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Surface compaction estimates and soil sensitivity in Aspen stands of the Great Lakes StatesAuthor(s): Aaron Steber; Ken Brooks; Charles H. Perry; Randy Kolka
Source: Northern Journal of Applied Forestry. 24(4): 276-281.
Publication Series: Scientific Journal (JRNL)
Station: Northern Research Station
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DescriptionAspen forests in the Great Lakes States support much of the regional timber industry. Management-induced soil compaction is a concern because it affects forest health and productivity and soil erosion. Soil compaction increases bulk density and soil strength and can also decrease air and water movement into and through the soil profile. Currently, most inventories, and specifically the Forest Inventory and Analysis program, use qualitative estimates of soil compaction. This study compared qualitative estimates with quantitative measurements on aspen clearcuts in five national forests in the Great Lakes States.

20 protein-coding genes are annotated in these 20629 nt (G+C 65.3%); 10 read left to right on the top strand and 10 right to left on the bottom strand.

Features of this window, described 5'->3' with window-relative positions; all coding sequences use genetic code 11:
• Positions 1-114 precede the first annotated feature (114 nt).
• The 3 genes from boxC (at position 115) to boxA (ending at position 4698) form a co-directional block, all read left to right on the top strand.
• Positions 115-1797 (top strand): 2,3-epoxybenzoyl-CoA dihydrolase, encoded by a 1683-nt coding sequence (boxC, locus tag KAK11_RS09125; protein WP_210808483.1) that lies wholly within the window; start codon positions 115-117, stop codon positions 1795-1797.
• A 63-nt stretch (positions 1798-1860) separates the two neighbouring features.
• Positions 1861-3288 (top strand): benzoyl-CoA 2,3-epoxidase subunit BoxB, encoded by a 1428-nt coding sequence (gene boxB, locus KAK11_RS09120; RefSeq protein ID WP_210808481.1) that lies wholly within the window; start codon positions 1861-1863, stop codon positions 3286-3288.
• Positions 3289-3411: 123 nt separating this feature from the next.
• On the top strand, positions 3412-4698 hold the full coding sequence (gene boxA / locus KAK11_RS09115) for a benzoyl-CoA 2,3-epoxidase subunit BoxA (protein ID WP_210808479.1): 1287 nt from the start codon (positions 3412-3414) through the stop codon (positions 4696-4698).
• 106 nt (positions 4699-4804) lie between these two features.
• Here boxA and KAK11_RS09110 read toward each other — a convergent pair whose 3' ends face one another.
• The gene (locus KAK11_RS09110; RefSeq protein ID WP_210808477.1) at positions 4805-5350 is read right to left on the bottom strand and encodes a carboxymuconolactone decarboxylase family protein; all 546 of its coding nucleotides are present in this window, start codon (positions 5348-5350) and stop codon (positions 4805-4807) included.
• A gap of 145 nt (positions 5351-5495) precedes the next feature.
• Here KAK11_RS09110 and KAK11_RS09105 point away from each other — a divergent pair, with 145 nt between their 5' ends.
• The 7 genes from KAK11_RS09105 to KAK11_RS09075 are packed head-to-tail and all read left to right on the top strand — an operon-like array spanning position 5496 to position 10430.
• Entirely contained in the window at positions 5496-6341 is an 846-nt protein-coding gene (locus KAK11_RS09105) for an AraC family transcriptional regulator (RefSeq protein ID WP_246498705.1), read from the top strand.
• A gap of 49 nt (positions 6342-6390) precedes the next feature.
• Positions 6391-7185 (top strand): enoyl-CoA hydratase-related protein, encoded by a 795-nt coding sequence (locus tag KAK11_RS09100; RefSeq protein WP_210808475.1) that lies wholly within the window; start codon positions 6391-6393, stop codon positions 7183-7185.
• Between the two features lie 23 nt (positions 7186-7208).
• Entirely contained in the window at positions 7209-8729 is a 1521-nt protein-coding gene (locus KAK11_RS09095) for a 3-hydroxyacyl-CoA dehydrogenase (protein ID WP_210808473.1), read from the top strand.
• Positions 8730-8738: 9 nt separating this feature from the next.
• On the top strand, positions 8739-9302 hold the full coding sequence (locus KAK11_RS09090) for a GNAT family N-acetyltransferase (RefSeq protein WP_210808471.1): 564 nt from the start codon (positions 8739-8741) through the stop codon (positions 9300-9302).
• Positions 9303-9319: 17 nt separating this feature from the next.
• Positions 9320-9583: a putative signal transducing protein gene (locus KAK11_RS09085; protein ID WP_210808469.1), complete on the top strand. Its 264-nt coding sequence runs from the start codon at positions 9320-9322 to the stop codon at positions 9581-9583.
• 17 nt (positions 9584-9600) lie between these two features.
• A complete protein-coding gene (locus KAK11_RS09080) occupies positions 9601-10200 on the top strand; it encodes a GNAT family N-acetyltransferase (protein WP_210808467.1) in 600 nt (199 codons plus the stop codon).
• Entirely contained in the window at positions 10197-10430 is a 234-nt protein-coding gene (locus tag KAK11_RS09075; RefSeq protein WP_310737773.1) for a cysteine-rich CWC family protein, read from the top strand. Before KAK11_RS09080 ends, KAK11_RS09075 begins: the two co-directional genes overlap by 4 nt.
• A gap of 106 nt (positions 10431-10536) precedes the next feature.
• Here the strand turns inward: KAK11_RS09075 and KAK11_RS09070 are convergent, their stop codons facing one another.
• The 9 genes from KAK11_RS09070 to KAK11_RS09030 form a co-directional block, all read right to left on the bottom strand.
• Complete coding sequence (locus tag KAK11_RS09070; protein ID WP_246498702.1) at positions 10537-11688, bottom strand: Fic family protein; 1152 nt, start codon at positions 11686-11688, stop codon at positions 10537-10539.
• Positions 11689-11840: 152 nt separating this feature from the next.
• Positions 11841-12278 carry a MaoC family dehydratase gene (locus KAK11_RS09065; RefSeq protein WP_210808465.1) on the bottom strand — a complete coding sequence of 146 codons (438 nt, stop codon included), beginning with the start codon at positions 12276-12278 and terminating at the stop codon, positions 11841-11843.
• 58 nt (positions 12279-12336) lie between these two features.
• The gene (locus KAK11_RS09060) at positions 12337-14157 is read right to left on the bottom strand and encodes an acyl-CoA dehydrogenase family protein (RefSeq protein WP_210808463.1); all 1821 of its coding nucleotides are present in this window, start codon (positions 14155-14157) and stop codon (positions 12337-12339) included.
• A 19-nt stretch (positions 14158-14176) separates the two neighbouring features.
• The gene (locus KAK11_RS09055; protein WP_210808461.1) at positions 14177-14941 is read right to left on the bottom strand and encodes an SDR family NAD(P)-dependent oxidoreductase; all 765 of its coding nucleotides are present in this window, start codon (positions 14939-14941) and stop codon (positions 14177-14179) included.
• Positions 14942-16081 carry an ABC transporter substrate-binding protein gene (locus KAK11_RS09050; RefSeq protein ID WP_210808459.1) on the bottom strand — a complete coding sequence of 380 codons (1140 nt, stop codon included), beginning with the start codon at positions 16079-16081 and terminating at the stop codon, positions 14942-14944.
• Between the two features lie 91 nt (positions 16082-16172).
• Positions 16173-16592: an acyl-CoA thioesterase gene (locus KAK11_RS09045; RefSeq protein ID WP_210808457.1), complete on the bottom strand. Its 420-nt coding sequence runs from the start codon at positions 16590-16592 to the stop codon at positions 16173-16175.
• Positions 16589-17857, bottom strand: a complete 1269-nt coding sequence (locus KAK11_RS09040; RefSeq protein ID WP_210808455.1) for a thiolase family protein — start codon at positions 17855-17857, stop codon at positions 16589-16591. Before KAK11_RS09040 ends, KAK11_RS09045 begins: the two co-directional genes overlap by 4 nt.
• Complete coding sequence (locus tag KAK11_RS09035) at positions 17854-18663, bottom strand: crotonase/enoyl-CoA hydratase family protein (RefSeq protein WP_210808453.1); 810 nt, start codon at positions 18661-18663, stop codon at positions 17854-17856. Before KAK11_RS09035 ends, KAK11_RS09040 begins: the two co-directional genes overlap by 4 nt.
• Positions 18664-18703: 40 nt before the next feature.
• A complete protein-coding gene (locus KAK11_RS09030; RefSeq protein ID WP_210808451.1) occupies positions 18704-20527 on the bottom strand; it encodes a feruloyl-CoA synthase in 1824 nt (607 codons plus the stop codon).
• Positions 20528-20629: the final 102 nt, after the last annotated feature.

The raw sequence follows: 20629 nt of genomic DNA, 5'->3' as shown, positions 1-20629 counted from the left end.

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CitationSteber, Aaron; Brooks, Ken; Perry, Charles H.; Kolka, Randy. 2007. Surface compaction estimates and soil sensitivity in Aspen stands of the Great Lakes States. Northern Journal of Applied Forestry. 24(4): 276-281.
Keywordssoil compaction, aspen clearcut, visual assessment, forest inventory, pocket penetrometer
- Lake States Aspen Productivity Following Soil Compaction and Organic Matter Removal
- Sustaining aspen productivity in the Lake States
- Ten-year results from the long-term soil productivity study in aspen ecosystems of the northern Great Lakes region
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